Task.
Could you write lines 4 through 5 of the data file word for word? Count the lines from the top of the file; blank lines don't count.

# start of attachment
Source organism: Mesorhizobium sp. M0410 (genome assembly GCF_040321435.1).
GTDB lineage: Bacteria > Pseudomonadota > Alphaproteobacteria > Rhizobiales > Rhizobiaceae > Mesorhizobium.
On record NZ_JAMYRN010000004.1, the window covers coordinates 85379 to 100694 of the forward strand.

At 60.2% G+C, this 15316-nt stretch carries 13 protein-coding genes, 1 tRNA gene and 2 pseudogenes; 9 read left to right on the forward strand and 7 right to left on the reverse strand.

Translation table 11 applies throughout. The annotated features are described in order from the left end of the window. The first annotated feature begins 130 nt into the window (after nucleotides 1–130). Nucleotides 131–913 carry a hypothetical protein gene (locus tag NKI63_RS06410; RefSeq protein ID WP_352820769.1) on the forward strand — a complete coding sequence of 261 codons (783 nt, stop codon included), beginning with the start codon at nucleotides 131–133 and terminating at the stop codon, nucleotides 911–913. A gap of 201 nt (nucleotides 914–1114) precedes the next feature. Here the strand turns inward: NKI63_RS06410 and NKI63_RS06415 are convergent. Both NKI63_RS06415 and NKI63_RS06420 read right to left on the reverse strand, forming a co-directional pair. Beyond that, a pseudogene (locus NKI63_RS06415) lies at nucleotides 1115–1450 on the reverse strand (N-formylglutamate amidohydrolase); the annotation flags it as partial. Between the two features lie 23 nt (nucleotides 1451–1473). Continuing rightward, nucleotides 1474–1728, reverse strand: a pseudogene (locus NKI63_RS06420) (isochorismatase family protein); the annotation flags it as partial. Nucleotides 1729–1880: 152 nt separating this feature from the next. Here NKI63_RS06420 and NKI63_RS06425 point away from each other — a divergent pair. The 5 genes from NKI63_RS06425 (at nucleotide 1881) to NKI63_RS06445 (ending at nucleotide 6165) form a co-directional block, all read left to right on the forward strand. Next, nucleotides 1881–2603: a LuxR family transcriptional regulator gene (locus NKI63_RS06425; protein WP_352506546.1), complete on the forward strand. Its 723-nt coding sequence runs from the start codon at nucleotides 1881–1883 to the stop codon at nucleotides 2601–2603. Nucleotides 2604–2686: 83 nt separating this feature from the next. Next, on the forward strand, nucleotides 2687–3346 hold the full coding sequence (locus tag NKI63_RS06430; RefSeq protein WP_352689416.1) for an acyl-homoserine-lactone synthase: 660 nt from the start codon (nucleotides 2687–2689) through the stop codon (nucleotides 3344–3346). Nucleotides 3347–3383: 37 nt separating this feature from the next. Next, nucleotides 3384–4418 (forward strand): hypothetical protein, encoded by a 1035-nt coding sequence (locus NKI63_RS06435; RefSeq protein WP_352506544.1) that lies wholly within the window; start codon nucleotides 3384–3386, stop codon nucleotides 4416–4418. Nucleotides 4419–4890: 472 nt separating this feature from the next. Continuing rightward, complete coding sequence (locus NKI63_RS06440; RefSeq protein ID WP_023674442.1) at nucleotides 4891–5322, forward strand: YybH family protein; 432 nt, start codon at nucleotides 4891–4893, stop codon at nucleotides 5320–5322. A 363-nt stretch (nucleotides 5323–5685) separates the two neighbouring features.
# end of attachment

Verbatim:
At 60.2% G+C, this 15316-nt stretch carries 13 protein-coding genes, 1 tRNA gene and 2 pseudogenes; 9 read left to right on the forward strand and 7 right to left on the reverse strand.

Translation table 11 applies throughout. The annotated features are described in order from the left end of the window. The first annotated feature begins 130 nt into the window (after nucleotides 1–130). Nucleotides 131–913 carry a hypothetical protein gene (locus tag NKI63_RS06410; RefSeq protein ID WP_352820769.1) on the forward strand — a complete coding sequence of 261 codons (783 nt, stop codon included), beginning with the start codon at nucleotides 131–133 and terminating at the stop codon, nucleotides 911–913. A gap of 201 nt (nucleotides 914–1114) precedes the next feature. Here the strand turns inward: NKI63_RS06410 and NKI63_RS06415 are convergent. Both NKI63_RS06415 and NKI63_RS06420 read right to left on the reverse strand, forming a co-directional pair. Beyond that, a pseudogene (locus NKI63_RS06415) lies at nucleotides 1115–1450 on the reverse strand (N-formylglutamate amidohydrolase); the annotation flags it as partial. Between the two features lie 23 nt (nucleotides 1451–1473). Continuing rightward, nucleotides 1474–1728, reverse strand: a pseudogene (locus NKI63_RS06420) (isochorismatase family protein); the annotation flags it as partial. Nucleotides 1729–1880: 152 nt separating this feature from the next. Here NKI63_RS06420 and NKI63_RS06425 point away from each other — a divergent pair. The 5 genes from NKI63_RS06425 (at nucleotide 1881) to NKI63_RS06445 (ending at nucleotide 6165) form a co-directional block, all read left to right on the forward strand. Next, nucleotides 1881–2603: a LuxR family transcriptional regulator gene (locus NKI63_RS06425; protein WP_352506546.1), complete on the forward strand. Its 723-nt coding sequence runs from the start codon at nucleotides 1881–1883 to the stop codon at nucleotides 2601–2603. Nucleotides 2604–2686: 83 nt separating this feature from the next. Next, on the forward strand, nucleotides 2687–3346 hold the full coding sequence (locus tag NKI63_RS06430; RefSeq protein WP_352689416.1) for an acyl-homoserine-lactone synthase: 660 nt from the start codon (nucleotides 2687–2689) through the stop codon (nucleotides 3344–3346). Nucleotides 3347–3383: 37 nt separating this feature from the next. Next, nucleotides 3384–4418 (forward strand): hypothetical protein, encoded by a 1035-nt coding sequence (locus NKI63_RS06435; RefSeq protein WP_352506544.1) that lies wholly within the window; start codon nucleotides 3384–3386, stop codon nucleotides 4416–4418. Nucleotides 4419–4890: 472 nt separating this feature from the next. Continuing rightward, complete coding sequence (locus NKI63_RS06440; RefSeq protein ID WP_023674442.1) at nucleotides 4891–5322, forward strand: YybH family protein; 432 nt, start codon at nucleotides 4891–4893, stop codon at nucleotides 5320–5322. A 363-nt stretch (nucleotides 5323–5685) separates the two neighbouring features.